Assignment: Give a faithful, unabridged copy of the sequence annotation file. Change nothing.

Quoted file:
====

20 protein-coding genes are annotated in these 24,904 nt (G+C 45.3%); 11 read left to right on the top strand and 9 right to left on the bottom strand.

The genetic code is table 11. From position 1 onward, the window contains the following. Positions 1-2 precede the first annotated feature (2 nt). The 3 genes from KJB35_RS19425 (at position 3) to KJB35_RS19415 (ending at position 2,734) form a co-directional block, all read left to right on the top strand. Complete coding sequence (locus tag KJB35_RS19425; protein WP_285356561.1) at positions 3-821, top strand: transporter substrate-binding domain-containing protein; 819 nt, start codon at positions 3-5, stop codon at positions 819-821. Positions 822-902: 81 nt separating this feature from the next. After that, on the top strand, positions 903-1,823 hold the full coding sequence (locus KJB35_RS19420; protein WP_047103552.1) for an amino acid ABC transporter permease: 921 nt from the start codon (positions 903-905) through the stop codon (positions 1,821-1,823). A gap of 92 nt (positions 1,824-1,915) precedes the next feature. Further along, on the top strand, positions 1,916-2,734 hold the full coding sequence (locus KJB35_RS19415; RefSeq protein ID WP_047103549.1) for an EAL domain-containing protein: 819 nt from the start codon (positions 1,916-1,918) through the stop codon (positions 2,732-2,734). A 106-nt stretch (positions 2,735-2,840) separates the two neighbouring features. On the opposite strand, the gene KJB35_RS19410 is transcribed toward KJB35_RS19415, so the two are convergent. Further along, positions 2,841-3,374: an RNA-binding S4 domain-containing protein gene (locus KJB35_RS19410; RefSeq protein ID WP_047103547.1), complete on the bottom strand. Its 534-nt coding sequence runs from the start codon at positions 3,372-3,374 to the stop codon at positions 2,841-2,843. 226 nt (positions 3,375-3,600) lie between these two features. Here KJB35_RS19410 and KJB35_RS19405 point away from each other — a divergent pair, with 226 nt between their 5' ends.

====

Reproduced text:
20 protein-coding genes are annotated in these 24,904 nt (G+C 45.3%); 11 read left to right on the top strand and 9 right to left on the bottom strand.

The genetic code is table 11. From position 1 onward, the window contains the following. Positions 1-2 precede the first annotated feature (2 nt). The 3 genes from KJB35_RS19425 (at position 3) to KJB35_RS19415 (ending at position 2,734) form a co-directional block, all read left to right on the top strand. Complete coding sequence (locus tag KJB35_RS19425; protein WP_285356561.1) at positions 3-821, top strand: transporter substrate-binding domain-containing protein; 819 nt, start codon at positions 3-5, stop codon at positions 819-821. Positions 822-902: 81 nt separating this feature from the next. After that, on the top strand, positions 903-1,823 hold the full coding sequence (locus KJB35_RS19420; protein WP_047103552.1) for an amino acid ABC transporter permease: 921 nt from the start codon (positions 903-905) through the stop codon (positions 1,821-1,823). A gap of 92 nt (positions 1,824-1,915) precedes the next feature. Further along, on the top strand, positions 1,916-2,734 hold the full coding sequence (locus KJB35_RS19415; RefSeq protein ID WP_047103549.1) for an EAL domain-containing protein: 819 nt from the start codon (positions 1,916-1,918) through the stop codon (positions 2,732-2,734). A 106-nt stretch (positions 2,735-2,840) separates the two neighbouring features. On the opposite strand, the gene KJB35_RS19410 is transcribed toward KJB35_RS19415, so the two are convergent. Further along, positions 2,841-3,374: an RNA-binding S4 domain-containing protein gene (locus KJB35_RS19410; RefSeq protein ID WP_047103547.1), complete on the bottom strand. Its 534-nt coding sequence runs from the start codon at positions 3,372-3,374 to the stop codon at positions 2,841-2,843. 226 nt (positions 3,375-3,600) lie between these two features. Here KJB35_RS19410 and KJB35_RS19405 point away from each other — a divergent pair, with 226 nt between their 5' ends.